UPDATE: I've written a more detailed answer.
For a commit, the ID depends on checksums of at least...
- The tree (all the files and directories) ID which is made up of...
- The content of all the files, not the diff, called a blob.
- The directory tree (names of files and directories and how they're organized).
- The permissions of all the files and directories.
- The parent commit ID(s).
- The log message.
- The committer name and email and date.
- The author name and email date.
If you change just about anything about the commit the commit ID changes.
Including the parent commit IDs is very important. It means two commits with exactly the same content, but built on different parents, will still have different IDs. Why would you do that? It means if the ID of two commits are the same you know their entire history is the same. This makes it very efficient to compare and update Git repositories. "I have branch
foo at commit ABC123, you do too? Great, we're in sync!"
When comparing Git to other version control systems, remember that in many popular "reliable" systems, like Subversion or CVS, anyone with the file permissions can go in and undetectably change history in the central repository. With Git such tampering will be immediately detected because it will change all the downstream commit IDs, or if they brute force matched the IDs the content would be complete nonsense.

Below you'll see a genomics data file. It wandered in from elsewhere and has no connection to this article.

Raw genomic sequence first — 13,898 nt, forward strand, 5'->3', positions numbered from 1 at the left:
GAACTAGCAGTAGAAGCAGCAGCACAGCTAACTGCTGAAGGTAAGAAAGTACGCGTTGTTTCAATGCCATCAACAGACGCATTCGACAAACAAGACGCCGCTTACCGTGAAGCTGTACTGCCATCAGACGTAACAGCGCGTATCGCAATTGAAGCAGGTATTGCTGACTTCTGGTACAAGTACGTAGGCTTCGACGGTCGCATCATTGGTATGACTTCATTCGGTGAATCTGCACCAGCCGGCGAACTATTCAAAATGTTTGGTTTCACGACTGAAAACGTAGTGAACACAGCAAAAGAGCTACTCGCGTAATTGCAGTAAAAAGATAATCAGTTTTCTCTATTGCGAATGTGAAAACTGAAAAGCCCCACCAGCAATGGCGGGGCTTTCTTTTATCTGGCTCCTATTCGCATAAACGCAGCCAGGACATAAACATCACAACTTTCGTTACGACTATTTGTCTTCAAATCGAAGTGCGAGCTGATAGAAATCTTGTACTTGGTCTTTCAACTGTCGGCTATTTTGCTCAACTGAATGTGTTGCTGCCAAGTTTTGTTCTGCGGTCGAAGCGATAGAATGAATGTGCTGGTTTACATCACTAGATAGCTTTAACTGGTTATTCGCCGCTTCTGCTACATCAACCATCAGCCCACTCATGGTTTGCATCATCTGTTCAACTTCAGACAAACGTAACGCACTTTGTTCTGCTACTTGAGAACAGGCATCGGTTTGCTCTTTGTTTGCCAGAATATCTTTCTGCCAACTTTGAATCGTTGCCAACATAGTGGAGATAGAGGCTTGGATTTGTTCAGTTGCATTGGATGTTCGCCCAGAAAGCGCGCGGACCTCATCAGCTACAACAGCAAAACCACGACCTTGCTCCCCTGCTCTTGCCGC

The possibility of a SHA1 collision possibility has already been considered. Long story short, in a conflict the existing object wins.
The probability of a SHA1 collision happening accidentally is so vanishingly small, I hope your asteroid, cosmic ray, and wolf attack insurances are paid up.
If all 6.5 billion humans on Earth were programming, and every second, each one was producing code that was the equivalent of the entire Linux kernel history (3.6 million Git objects) and pushing it into one enormous Git repository, it would take roughly 2 years until that repository contained enough objects to have a 50% probability of a single SHA-1 object collision. A higher probability exists that every member of your programming team will be attacked and killed by wolves in unrelated incidents on the same night.
Seriously, there are better things to worry about, like the 1 in 100 chance of a drive failure. How are your backups?